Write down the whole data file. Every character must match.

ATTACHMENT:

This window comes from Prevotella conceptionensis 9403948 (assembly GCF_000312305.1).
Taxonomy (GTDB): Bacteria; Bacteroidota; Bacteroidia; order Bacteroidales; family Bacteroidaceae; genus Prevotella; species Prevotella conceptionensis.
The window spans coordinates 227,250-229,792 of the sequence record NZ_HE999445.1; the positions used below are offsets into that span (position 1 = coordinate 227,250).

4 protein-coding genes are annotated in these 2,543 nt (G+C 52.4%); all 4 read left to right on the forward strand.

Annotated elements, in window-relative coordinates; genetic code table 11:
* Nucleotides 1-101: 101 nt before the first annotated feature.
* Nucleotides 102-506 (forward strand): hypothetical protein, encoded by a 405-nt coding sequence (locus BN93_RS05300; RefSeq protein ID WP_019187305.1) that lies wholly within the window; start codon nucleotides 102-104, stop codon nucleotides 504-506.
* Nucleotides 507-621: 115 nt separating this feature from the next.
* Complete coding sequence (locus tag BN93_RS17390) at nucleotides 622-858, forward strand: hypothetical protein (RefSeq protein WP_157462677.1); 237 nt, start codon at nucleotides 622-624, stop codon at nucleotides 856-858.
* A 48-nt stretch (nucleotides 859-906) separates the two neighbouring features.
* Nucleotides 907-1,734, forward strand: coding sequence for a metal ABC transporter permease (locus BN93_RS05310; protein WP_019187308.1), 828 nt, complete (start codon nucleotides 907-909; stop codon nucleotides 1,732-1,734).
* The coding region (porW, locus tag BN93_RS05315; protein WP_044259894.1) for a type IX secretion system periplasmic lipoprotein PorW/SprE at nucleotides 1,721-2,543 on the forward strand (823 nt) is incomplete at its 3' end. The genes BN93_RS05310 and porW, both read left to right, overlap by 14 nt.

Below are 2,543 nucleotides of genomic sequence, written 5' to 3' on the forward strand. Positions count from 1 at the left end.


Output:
This window comes from Prevotella conceptionensis 9403948 (assembly GCF_000312305.1).
Taxonomy (GTDB): Bacteria; Bacteroidota; Bacteroidia; order Bacteroidales; family Bacteroidaceae; genus Prevotella; species Prevotella conceptionensis.
The window spans coordinates 227,250-229,792 of the sequence record NZ_HE999445.1; the positions used below are offsets into that span (position 1 = coordinate 227,250).

4 protein-coding genes are annotated in these 2,543 nt (G+C 52.4%); all 4 read left to right on the forward strand.

Annotated elements, in window-relative coordinates; genetic code table 11:
* Nucleotides 1-101: 101 nt before the first annotated feature.
* Nucleotides 102-506 (forward strand): hypothetical protein, encoded by a 405-nt coding sequence (locus BN93_RS05300; RefSeq protein ID WP_019187305.1) that lies wholly within the window; start codon nucleotides 102-104, stop codon nucleotides 504-506.
* Nucleotides 507-621: 115 nt separating this feature from the next.
* Complete coding sequence (locus tag BN93_RS17390) at nucleotides 622-858, forward strand: hypothetical protein (RefSeq protein WP_157462677.1); 237 nt, start codon at nucleotides 622-624, stop codon at nucleotides 856-858.
* A 48-nt stretch (nucleotides 859-906) separates the two neighbouring features.
* Nucleotides 907-1,734, forward strand: coding sequence for a metal ABC transporter permease (locus BN93_RS05310; protein WP_019187308.1), 828 nt, complete (start codon nucleotides 907-909; stop codon nucleotides 1,732-1,734).
* The coding region (porW, locus tag BN93_RS05315; protein WP_044259894.1) for a type IX secretion system periplasmic lipoprotein PorW/SprE at nucleotides 1,721-2,543 on the forward strand (823 nt) is incomplete at its 3' end. The genes BN93_RS05310 and porW, both read left to right, overlap by 14 nt.

Below are 2,543 nucleotides of genomic sequence, written 5' to 3' on the forward strand. Positions count from 1 at the left end.